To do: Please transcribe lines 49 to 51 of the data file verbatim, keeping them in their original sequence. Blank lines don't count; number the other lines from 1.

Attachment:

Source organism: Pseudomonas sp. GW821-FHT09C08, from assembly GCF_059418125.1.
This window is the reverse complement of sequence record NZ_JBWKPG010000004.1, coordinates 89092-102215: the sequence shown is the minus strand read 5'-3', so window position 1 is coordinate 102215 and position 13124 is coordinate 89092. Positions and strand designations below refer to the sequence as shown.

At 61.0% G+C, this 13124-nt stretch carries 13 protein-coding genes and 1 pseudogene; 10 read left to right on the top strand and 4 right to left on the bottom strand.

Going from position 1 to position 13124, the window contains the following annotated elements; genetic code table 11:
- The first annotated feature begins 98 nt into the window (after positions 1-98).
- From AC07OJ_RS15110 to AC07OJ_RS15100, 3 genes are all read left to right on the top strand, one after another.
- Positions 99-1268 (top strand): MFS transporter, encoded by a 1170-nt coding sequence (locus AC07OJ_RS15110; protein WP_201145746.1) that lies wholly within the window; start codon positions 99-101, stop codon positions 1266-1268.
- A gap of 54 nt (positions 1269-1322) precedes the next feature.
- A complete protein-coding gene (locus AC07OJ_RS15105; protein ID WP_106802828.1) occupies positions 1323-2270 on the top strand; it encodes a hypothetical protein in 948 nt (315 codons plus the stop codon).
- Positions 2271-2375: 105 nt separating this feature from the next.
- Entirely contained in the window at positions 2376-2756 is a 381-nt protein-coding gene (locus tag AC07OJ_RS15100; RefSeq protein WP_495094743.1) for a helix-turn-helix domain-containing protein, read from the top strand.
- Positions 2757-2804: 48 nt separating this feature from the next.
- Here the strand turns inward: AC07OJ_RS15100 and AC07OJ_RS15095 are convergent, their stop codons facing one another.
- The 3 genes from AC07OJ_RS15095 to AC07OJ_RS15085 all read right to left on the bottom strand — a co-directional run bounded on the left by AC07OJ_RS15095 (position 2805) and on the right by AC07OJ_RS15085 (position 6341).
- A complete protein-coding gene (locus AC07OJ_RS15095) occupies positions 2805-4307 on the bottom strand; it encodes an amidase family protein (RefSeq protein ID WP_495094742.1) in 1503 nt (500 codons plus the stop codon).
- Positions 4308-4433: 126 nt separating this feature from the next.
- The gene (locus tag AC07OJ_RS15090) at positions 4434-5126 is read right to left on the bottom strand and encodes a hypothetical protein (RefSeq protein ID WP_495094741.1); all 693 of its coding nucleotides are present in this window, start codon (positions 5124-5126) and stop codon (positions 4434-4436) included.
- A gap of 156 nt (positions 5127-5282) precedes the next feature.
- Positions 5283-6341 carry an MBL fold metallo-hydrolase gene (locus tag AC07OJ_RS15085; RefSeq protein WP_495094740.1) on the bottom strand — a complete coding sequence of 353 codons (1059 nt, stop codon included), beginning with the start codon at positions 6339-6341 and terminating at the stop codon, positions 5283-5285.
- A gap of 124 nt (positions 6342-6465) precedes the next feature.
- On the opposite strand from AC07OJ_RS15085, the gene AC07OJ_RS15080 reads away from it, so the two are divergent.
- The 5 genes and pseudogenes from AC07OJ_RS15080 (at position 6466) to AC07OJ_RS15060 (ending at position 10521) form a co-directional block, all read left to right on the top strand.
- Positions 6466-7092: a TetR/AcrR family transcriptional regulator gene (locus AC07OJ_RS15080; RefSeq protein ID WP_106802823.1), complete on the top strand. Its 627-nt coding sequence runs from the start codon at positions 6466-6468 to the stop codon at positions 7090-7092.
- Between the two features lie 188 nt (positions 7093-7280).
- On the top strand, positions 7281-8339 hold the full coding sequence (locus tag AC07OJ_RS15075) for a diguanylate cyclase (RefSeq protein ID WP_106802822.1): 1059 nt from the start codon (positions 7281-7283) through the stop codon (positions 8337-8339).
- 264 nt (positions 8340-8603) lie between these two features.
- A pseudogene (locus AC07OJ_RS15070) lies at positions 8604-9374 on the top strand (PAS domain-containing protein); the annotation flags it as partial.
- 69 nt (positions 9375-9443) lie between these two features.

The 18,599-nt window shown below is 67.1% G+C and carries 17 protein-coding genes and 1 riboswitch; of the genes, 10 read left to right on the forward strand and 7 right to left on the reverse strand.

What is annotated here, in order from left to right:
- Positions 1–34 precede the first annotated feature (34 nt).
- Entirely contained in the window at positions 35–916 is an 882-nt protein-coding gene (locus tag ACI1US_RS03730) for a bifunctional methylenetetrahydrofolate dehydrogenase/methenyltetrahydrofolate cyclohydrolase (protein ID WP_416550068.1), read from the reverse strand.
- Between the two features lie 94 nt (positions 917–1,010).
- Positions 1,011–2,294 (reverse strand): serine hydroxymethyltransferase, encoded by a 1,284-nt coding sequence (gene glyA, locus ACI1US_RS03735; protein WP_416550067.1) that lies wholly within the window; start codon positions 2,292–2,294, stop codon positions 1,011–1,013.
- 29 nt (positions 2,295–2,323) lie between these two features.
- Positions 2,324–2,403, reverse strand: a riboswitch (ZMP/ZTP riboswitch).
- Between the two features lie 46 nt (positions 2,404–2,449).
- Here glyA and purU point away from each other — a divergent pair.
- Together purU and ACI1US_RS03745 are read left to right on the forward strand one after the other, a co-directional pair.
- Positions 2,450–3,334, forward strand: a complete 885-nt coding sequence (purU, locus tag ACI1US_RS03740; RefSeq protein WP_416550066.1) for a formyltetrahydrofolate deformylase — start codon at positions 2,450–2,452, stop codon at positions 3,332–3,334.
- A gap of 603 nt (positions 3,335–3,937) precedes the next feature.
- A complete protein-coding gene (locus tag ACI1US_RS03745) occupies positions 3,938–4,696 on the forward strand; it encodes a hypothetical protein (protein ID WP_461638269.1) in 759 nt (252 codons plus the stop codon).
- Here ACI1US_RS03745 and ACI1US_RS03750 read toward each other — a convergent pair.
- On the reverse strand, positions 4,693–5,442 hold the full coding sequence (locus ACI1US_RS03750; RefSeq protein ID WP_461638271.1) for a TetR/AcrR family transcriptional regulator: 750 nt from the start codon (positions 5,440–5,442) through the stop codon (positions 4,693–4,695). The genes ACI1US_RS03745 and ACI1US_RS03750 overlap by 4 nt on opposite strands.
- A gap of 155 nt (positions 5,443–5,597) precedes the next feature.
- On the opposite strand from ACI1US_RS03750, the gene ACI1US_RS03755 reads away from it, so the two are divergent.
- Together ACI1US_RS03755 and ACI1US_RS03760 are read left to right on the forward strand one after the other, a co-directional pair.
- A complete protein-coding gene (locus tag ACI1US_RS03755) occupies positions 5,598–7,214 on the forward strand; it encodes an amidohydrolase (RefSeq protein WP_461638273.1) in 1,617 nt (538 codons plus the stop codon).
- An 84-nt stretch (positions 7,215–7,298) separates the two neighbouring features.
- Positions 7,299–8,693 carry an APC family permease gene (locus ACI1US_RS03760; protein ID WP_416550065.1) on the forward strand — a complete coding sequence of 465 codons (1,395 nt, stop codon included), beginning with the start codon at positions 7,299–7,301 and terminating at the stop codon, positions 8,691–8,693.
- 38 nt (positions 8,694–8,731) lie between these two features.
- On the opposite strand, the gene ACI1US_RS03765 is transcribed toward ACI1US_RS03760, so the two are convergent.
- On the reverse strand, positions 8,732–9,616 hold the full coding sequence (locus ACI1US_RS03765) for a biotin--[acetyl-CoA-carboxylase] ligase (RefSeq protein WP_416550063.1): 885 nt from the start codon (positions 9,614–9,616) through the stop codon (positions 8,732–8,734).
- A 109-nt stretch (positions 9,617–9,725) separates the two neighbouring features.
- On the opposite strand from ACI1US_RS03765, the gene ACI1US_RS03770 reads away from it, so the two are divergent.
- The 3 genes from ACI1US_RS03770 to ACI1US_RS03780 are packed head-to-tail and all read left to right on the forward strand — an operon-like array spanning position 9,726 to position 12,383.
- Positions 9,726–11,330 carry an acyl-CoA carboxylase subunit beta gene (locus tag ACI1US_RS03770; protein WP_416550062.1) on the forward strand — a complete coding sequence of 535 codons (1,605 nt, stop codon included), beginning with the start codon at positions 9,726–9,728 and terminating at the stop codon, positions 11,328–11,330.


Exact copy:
- An 84-nt stretch (positions 7,215–7,298) separates the two neighbouring features.
- Positions 7,299–8,693 carry an APC family permease gene (locus ACI1US_RS03760; protein ID WP_416550065.1) on the forward strand — a complete coding sequence of 465 codons (1,395 nt, stop codon included), beginning with the start codon at positions 7,299–7,301 and terminating at the stop codon, positions 8,691–8,693.
- 38 nt (positions 8,694–8,731) lie between these two features.